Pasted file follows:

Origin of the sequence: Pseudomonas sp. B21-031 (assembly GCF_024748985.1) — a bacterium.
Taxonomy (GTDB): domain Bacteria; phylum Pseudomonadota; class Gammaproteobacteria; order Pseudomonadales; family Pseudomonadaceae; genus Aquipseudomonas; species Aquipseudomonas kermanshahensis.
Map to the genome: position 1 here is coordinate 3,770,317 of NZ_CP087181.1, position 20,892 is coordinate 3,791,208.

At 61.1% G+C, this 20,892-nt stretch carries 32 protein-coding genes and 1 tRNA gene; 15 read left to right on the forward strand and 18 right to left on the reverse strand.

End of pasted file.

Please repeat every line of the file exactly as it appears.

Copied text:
Origin of the sequence: Pseudomonas sp. B21-031 (assembly GCF_024748985.1) — a bacterium.
Taxonomy (GTDB): domain Bacteria; phylum Pseudomonadota; class Gammaproteobacteria; order Pseudomonadales; family Pseudomonadaceae; genus Aquipseudomonas; species Aquipseudomonas kermanshahensis.
Map to the genome: position 1 here is coordinate 3,770,317 of NZ_CP087181.1, position 20,892 is coordinate 3,791,208.

At 61.1% G+C, this 20,892-nt stretch carries 32 protein-coding genes and 1 tRNA gene; 15 read left to right on the forward strand and 18 right to left on the reverse strand.